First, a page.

The top five moments of my career
5. My first major title
The fourth edition of the (now defunct) Champions League T20 saw the winners of leading domestic competitions from around the world play one another in a three-week tournament in South Africa. Led by a 19-year-old Cummins as well as fellow up-and-coming quicks Mitchell Starc and Josh Hazlewood, the young Sydney Sixers stormed to the title in what proved to be a sign of things to come from the budding pace trio. Those three were instrumental in the final, routing local side Lions for just 121 - on their home ground at the intimidating Wanderers stadium no less!
"We were undefeated and we lifted the trophy against the best T20 sides in the world. That was my first big tournament that I won. I was only 19 at stage."
4. My first home town Test
With the Ashes in the bag after the third Test in Perth, the fifth Test at the SCG was a homecoming of considerable significance for Cummins. Before that summer, he'd never played a Test in Australia let alone one in front of all his friends and family in Sydney, his city of birth. He duly delivered with an eight-wicket haul and player-of-the-match honours, as Cummins – and Australia – capped off a special few weeks with an innings-and-23-run win over England.
"Number four would be here at the SCG, getting man of the match in my first Test match in front of lots of family and friends to (seal) a 4-0 win in the Ashes."
3. My Test debut against South Africa
Six-and-a-half years have now elapsed since his first Test, but the story of Cummins' debut is no less remarkable despite the countless retellings. Reeling from Cape Town where they were rolled for 47, Australia drafted in an 18-year-old fast bowler with only three first-class games under his belt. Cummins promptly snared six second-innings scalps, including Jacques Kallis and AB de Villiers, before hitting the winning runs in the tensest of finishes. Making that moment even more special is the fact it would be another 1,946 days before he would pull on the Baggy Green again.
"It feels like a long, long time ago now but it was just a great win, a great experience. I picked up man of the match so I just couldn't have asked for a better week. It doesn’t get a lot sweeter than that."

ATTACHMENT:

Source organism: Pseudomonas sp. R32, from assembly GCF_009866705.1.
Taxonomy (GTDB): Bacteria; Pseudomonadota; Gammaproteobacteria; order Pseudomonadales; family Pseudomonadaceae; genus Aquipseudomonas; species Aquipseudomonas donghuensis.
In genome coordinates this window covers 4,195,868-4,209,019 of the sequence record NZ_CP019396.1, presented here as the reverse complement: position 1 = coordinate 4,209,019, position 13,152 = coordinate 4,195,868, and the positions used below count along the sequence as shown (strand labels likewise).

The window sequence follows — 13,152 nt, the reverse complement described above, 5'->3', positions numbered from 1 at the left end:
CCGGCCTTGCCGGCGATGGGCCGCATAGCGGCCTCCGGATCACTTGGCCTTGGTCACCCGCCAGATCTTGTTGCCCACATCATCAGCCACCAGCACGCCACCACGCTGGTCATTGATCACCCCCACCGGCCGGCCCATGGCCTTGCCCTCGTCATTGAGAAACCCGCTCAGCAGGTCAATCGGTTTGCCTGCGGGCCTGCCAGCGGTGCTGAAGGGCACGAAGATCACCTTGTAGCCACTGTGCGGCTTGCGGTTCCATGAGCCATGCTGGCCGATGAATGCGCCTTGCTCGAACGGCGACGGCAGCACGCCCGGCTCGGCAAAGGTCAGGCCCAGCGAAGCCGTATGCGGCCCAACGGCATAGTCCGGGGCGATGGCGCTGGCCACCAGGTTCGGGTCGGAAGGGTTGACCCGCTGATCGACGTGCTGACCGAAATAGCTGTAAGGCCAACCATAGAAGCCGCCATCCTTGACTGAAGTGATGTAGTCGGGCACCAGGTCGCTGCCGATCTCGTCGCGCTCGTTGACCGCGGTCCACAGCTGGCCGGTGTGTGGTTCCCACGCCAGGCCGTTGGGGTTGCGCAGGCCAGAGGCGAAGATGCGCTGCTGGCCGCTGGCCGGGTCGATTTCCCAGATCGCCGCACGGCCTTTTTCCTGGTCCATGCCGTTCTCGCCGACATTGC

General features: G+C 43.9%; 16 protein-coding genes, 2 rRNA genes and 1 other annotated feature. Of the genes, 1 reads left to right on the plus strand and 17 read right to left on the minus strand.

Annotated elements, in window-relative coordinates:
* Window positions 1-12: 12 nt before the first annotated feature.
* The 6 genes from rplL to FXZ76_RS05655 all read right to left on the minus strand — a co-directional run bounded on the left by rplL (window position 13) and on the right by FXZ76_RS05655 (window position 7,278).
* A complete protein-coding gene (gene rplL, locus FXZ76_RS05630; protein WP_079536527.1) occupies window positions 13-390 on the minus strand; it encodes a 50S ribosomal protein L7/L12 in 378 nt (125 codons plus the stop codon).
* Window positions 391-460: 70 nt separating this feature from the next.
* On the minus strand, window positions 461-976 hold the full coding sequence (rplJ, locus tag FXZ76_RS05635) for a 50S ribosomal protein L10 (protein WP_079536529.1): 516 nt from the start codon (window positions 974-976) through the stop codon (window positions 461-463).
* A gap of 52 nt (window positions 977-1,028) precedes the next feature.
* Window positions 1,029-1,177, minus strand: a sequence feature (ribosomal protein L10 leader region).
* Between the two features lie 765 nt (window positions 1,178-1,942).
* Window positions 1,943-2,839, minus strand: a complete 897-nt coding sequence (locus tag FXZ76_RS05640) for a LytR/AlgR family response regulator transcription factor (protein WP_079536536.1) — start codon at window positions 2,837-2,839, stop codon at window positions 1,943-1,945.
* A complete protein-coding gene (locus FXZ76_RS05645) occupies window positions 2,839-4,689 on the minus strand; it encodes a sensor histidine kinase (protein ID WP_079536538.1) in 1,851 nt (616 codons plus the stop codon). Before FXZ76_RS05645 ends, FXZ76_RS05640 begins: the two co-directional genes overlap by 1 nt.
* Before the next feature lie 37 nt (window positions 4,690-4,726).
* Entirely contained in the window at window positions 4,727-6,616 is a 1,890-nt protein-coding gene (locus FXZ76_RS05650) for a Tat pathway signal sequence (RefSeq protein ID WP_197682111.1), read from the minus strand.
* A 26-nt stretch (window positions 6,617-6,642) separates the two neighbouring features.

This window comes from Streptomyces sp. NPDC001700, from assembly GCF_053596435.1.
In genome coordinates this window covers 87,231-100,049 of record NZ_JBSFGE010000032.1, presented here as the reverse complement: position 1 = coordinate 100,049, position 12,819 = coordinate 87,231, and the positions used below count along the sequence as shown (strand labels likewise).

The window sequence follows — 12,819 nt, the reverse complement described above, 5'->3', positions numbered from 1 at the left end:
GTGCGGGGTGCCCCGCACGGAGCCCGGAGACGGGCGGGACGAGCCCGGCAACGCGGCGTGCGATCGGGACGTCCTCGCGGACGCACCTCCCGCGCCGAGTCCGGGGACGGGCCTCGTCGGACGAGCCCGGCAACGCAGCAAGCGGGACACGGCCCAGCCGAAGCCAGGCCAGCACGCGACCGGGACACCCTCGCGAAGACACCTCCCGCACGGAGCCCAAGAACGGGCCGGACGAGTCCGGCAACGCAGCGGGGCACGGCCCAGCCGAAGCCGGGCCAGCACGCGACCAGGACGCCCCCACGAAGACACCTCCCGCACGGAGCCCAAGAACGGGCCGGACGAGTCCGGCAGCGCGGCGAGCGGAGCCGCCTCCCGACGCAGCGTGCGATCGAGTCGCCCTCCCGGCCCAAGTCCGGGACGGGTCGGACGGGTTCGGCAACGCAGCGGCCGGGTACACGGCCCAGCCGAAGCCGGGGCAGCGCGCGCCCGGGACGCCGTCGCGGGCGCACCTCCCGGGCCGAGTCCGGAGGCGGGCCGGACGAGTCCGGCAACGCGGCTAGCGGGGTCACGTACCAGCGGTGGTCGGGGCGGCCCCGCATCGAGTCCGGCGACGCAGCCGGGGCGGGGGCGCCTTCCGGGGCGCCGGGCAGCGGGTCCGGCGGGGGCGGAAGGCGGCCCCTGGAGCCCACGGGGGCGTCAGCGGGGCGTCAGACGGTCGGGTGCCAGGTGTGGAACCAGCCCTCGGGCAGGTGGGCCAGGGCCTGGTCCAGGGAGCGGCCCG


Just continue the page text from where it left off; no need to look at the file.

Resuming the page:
2. Winning the Ashes back
Having had season after season curtailed by injury after his breakout debut in 2011, the 2017-18 Ashes was Cummins' reward for tireless dedication and a reflection of how far his body had come since that breakout first Test. Five Tests, 23 wickets – the most of any bowler in the series – and 166 runs at 41; not only did he play in every match, he also made himself an indispensable member of Australia’s Test side.
"There was so much hype building into that for so long. To actually play all five Test matches … leading in I wasn’t really sure how my body would cope so to play all five, to feel like I contributed pretty well and to also win the series 4-0. It was just a great home series and I loved being part of the big crowds at home."
1. Winning the World Cup
He played only two matches for the tournament, but Australia's 2015 World Cup triumph remains a pivotal moment in the making of Cummins. With stalwarts Michael Clarke, Brad Haddin, Shane Watson and Mitchell Johnson all playing in their final World Cups, the hosts ensured the silverware stayed down under after a memorable final victory over New Zealand at a packed MCG. While Cummins was surplus to requirements for the decider with Johnson, Starc, Hazlewood and James Faulkner leading the attack, the impact of Australia's fourth 50-over crown was not lost on him.
"My number one moment in my career so far is a tournament that I didn't actually play too much in - the 2015 World Cup win at home. It all culminated in the final at the MCG against New Zealand where we had 100,000 people all dressed in yellow, cheering us on. It was just a great six or seven weeks, we had so much fun. It was my first big tournament that I had been involved in (with Australia). We had some great players in our team who retired after that series with Michael Clarke and Brad Haddin. To be a part of that, to be seeing our plan come off that we had worked towards for so long – 12 months leading in everything was about the World Cup. So to make the squad, play a couple of games and just to be a part of it - that’s my most special moment."